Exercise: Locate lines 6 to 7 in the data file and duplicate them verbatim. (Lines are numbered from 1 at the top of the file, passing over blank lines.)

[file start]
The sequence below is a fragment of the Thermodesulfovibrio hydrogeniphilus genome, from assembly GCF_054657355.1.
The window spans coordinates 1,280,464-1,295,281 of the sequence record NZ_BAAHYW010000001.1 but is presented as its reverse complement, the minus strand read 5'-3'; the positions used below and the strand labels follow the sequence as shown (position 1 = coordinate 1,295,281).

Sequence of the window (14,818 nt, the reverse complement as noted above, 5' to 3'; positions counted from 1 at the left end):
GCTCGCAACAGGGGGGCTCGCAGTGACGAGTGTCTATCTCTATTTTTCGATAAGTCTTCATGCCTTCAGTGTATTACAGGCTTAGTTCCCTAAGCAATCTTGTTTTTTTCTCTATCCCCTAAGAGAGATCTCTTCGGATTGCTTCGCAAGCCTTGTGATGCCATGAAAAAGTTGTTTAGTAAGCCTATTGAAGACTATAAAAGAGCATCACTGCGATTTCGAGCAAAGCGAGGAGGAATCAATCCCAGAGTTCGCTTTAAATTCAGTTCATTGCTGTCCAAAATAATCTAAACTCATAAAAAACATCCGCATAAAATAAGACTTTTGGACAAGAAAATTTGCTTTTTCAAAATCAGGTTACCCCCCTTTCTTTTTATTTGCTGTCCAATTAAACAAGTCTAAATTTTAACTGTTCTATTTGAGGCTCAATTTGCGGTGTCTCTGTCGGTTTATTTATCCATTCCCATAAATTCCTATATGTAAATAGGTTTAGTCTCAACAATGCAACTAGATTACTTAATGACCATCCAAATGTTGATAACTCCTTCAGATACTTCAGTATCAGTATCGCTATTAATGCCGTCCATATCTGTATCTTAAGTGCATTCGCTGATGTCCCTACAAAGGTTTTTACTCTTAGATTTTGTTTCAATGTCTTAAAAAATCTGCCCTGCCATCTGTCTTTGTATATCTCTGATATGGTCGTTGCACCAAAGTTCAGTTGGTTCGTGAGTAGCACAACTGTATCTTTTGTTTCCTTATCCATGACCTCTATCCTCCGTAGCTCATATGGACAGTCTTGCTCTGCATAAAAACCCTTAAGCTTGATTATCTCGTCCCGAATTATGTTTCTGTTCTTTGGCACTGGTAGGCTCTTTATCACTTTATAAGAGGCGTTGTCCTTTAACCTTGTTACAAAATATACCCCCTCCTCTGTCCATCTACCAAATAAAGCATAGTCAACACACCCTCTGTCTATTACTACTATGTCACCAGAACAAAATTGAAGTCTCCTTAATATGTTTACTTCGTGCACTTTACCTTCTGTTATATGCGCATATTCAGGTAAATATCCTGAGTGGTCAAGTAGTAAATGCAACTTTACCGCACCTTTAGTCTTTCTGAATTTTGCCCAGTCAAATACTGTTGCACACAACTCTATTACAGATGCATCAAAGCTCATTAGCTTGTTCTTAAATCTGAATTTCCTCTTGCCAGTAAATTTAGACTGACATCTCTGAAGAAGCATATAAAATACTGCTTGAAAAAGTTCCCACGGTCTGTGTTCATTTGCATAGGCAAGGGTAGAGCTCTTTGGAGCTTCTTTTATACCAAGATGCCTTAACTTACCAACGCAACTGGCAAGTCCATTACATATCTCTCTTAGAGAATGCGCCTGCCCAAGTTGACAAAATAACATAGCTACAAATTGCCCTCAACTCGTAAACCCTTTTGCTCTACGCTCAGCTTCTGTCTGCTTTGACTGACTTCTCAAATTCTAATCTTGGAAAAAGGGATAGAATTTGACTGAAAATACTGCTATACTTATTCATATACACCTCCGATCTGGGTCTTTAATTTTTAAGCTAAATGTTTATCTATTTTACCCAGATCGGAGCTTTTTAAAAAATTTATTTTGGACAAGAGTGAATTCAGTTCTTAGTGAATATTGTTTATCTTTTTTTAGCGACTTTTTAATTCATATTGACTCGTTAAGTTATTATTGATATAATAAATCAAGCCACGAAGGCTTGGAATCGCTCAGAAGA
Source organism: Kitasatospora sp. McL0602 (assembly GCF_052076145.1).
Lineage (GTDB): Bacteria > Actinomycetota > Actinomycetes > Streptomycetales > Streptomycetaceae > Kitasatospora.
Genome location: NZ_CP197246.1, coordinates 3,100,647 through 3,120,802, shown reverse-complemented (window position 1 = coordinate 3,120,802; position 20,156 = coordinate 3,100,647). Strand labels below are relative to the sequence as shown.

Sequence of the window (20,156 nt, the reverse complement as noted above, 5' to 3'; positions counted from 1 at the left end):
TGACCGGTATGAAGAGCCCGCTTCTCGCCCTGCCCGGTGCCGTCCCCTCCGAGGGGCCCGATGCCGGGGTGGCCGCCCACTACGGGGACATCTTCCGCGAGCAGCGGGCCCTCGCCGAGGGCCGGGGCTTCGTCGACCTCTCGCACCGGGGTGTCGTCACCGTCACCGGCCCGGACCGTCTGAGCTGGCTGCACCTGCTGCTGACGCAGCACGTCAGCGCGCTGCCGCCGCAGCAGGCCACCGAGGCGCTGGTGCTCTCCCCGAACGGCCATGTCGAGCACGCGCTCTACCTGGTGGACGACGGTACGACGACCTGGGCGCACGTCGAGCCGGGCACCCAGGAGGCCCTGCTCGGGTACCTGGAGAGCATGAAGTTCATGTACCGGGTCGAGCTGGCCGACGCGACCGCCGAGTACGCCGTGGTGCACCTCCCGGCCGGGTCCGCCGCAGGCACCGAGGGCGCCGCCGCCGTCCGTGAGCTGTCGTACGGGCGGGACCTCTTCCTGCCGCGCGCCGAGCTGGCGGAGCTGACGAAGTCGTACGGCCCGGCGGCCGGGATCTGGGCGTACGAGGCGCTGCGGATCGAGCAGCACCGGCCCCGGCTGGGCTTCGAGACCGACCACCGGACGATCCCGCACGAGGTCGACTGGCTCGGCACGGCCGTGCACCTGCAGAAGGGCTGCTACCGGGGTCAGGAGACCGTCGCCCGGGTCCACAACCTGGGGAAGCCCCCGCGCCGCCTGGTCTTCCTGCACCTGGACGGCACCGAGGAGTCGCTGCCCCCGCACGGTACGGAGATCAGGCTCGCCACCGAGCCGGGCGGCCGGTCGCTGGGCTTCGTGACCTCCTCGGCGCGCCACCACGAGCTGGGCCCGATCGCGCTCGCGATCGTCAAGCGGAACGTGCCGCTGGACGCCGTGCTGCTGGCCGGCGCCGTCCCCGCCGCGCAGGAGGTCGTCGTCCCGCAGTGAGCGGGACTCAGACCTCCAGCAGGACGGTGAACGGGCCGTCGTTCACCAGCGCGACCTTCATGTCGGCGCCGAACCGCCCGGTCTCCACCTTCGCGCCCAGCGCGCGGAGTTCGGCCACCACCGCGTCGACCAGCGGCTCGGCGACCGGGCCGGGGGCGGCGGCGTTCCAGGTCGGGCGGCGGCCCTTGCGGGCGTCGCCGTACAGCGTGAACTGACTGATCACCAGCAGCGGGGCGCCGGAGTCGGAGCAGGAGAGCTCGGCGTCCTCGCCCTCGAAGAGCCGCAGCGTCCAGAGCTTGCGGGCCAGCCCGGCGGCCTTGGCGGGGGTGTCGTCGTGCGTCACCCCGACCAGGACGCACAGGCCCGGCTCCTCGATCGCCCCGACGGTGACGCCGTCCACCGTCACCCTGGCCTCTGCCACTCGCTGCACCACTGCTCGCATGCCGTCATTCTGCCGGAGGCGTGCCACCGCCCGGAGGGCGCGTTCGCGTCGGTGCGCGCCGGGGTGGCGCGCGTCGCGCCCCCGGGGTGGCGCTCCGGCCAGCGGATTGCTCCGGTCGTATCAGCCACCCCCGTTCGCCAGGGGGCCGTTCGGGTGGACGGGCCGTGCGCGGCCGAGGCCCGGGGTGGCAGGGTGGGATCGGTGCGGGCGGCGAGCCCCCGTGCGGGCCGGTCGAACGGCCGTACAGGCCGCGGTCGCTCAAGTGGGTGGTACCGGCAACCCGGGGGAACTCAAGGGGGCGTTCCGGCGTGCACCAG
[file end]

Lineage (GTDB): Bacteria > Actinomycetota > Actinomycetes > Streptomycetales > Streptomycetaceae > Kitasatospora.
Genome location: NZ_CP197246.1, coordinates 3,100,647 through 3,120,802, shown reverse-complemented (window position 1 = coordinate 3,120,802; position 20,156 = coordinate 3,100,647). Strand labels below are relative to the sequence as shown.